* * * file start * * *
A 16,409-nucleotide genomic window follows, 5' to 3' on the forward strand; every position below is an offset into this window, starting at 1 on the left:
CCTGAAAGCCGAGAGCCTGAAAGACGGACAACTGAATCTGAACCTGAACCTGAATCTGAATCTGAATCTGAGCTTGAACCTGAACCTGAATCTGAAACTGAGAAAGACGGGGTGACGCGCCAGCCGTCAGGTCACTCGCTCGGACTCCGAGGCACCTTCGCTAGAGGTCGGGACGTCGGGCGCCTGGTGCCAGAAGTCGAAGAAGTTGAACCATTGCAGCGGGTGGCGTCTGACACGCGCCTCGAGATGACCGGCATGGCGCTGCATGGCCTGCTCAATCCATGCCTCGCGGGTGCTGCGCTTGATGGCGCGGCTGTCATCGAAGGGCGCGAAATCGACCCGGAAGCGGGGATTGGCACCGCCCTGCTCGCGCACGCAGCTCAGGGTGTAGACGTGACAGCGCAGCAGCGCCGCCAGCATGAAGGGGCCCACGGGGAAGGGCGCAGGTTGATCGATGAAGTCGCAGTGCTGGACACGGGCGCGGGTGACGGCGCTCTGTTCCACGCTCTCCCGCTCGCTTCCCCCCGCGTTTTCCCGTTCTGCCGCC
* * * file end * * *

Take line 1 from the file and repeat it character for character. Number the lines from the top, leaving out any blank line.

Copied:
A 16,409-nucleotide genomic window follows, 5' to 3' on the forward strand; every position below is an offset into this window, starting at 1 on the left: